Democrats need to hold their own and pick up four seats to control the U.S. Senate, and the race between incumbent Marco Rubio and challenger Patrick Murphy is one possible tossup.
Control of the Senate is the Republicans’ to lose, defending 24 seats in November while the Dems only have 10 up for grabs. This has drawn attention to embattled GOP incumbents such as Pennsylvania’s Pat Toomey and New Hampshire’s Kelly Ayotte.
In Florida, Rubio suspended his attempt at the White House in March and got into the fight for re-election to his current Senate seat in June. His challenger, Murphy, is a Democrat Congressman representing the south Florida area in Washington since 2013, picking up the seat vacated by Republican stalwart Ileana Ros-Lehtinen after 24 years.
With the latest Real Clear Politics aggregate polling showing the contest to be a four-point race just speeding to election day, Rubio’s re-election is far from assured. One dividing line between the two lawmakers is their stand on guns.
Murphy, who has raised $11 million for his campaign as of August according to the Center for Responsive Politics, has eagerly accepted the endorsement of national gun control groups such as the Newtown Action Alliance, States United to Prevent Gun Violence, and Americans for Responsible Solutions, the latter formed by former U.S. Rep. Gabby Giffords.
“Where Senator Rubio voted to protect the loopholes that let felons and domestic abusers get guns without a background check, Congressman Murphy will be a strong voice in the United States Senate for closing those dangerous loopholes in our laws that put our communities at risk,” said Giffords in a statement earlier this summer.
In the public debate between the two candidates Monday night at the University of Central Florida, Murphy — who has enlisted the mom of an Orlando Pulse shooting victim to speak on gun control — railed against Rubio’s stand on so-called No Fly/No Buy legislation and slammed the incumbent for having the endorsement of the National Rifle Association.
“You think about my opponent, Marco Rubio, who’s taken millions and millions of dollars from the gun lobby,” Murphy said. “Who’s doing their bidding in the U.S. Senate, and that’s shameful.”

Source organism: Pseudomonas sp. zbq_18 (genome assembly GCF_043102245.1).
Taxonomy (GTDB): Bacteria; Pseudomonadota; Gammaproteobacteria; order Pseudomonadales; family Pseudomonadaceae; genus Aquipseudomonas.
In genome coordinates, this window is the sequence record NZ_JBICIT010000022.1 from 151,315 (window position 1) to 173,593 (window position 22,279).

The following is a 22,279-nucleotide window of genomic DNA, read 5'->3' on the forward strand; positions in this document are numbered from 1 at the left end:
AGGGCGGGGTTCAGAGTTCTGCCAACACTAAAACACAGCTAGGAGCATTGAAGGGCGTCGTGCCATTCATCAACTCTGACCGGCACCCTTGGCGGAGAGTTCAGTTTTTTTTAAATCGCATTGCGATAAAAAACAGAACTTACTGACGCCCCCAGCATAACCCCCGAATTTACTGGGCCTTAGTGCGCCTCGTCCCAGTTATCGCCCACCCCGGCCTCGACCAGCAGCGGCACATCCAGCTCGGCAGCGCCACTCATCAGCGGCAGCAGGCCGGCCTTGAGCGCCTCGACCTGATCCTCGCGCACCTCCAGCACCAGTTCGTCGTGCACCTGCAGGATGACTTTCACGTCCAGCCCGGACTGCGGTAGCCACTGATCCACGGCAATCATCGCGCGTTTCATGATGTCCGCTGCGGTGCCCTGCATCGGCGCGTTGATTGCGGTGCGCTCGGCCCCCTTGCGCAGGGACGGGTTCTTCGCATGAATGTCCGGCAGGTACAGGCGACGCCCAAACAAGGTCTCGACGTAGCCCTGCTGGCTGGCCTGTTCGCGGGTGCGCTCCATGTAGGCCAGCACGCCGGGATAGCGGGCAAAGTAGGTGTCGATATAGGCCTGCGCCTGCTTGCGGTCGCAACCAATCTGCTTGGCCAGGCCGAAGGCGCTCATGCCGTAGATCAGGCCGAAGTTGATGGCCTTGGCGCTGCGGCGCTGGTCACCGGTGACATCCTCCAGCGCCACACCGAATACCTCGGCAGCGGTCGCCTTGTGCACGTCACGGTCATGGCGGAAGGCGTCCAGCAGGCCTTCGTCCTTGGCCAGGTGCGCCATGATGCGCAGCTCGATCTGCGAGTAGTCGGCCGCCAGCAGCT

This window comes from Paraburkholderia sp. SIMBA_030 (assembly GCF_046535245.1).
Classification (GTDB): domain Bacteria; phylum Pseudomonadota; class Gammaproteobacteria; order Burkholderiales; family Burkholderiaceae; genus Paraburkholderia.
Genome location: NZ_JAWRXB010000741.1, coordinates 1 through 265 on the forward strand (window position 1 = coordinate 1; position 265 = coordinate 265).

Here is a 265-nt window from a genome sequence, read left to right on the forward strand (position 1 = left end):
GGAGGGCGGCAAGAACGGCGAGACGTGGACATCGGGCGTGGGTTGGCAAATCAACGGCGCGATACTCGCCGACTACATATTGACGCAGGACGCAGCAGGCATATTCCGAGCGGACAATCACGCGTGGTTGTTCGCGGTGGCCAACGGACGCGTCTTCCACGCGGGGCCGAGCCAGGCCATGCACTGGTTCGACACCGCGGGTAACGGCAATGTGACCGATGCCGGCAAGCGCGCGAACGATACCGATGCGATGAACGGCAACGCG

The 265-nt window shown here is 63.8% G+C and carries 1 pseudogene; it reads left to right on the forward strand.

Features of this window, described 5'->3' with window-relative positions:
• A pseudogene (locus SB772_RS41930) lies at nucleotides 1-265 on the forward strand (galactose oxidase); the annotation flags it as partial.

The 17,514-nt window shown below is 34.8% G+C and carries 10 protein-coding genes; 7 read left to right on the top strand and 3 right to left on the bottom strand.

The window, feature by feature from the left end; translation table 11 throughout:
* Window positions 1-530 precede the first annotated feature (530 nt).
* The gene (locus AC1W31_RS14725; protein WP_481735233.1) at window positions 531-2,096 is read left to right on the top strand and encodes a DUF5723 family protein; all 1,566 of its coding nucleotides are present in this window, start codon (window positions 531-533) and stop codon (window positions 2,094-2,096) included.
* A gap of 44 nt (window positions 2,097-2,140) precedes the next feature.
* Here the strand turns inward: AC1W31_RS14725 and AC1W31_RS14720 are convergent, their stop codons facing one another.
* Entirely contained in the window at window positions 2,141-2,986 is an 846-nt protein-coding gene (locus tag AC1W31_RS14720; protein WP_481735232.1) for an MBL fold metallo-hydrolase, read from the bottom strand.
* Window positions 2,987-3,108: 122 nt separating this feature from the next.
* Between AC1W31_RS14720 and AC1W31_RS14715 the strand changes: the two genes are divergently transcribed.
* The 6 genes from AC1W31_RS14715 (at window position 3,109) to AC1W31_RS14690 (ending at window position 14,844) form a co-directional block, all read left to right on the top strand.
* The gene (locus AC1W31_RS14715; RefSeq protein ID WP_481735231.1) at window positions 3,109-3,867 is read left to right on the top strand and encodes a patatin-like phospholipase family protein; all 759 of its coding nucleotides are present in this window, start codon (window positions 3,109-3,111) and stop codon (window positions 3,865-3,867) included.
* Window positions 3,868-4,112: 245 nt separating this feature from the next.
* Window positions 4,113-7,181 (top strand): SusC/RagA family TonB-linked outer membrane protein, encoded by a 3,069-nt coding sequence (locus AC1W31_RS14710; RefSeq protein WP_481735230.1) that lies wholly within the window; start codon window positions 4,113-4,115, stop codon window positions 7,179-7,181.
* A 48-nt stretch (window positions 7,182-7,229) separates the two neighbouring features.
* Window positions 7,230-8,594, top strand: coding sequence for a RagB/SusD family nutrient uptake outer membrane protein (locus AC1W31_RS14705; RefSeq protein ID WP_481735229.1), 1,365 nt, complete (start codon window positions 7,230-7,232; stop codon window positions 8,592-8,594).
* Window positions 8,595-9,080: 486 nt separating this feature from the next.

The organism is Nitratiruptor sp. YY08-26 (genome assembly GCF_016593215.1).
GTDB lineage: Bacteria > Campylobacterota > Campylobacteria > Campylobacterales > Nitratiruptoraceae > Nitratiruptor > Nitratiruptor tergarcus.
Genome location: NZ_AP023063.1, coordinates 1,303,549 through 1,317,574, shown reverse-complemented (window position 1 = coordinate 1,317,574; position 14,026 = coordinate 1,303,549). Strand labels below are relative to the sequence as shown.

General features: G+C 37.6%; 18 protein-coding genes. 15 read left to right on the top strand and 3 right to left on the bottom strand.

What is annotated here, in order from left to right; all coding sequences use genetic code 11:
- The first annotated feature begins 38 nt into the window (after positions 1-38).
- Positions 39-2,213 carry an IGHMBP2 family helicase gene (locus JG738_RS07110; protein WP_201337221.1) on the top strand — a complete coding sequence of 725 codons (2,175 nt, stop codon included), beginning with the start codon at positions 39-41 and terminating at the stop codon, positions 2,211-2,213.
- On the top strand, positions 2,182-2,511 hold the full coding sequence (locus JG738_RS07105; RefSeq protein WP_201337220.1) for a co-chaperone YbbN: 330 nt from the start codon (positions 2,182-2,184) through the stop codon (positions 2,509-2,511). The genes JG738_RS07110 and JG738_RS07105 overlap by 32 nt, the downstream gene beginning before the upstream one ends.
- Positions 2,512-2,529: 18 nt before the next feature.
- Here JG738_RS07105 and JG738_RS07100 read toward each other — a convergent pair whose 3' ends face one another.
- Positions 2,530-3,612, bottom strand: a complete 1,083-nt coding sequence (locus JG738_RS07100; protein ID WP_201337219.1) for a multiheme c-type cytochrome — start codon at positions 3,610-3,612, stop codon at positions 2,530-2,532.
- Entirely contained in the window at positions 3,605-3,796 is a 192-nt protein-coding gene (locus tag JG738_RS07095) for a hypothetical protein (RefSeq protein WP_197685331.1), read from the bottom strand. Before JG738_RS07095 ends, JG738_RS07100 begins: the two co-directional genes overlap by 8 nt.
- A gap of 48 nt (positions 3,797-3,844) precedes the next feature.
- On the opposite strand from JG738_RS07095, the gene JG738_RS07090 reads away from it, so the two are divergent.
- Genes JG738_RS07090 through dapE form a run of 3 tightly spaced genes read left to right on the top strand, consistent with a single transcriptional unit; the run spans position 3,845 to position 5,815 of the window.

Rubio countered that he has proposed legislation of his own to bar suspected terrorist from purchasing firearms and noted that the NRA has not endorsed the measure.
“What’s shameful is your effort to politicize a horrible tragedy for our country,” said Rubio, “which was a terrorist attack by radical Islamist terrorists that we could have defeated had it not been for people like you who continue to support these devastating cuts to our military which you said would make us stronger.”
Rated an “F” by the NRA, Murphy has been the target of a $1.8 million campaign by the gun rights group that has spawned ads attacking the Democrat for weakness .
The Senate Leadership Fund, a super PAC set up with the express purpose of keeping the Senate red and funded in large part by Las Vegas Sands casino magnate Sheldon Adelson, has dropped $10 million into the campaign against Murphy in the fund’s largest expenditure against a single candidate. Since 2010, the Sands Expo center has hosted the annual firearms industry SHOT Show, one of the top 25 trade shows in the country.
Rubio, who has amassed $14 million in support of his campaign, has the endorsement of the NRA who have graded him an “A+” which is their highest rating.
“Marco Rubio is a strong advocate for the rights of law-abiding gun owners and sportsmen,” said Chris W. Cox, chair of the NRA’s Political Victory Fund, in a statement. “He has fought to preserve our Second Amendment freedoms and hunting heritage, and stood strong against President Obama, Hillary Clinton and former New York City billionaire Mayor Michael Bloomberg’s extreme gun-control agenda.”
Early voting begins in Florida on Oct. 29 and the general election polls open Nov. 8.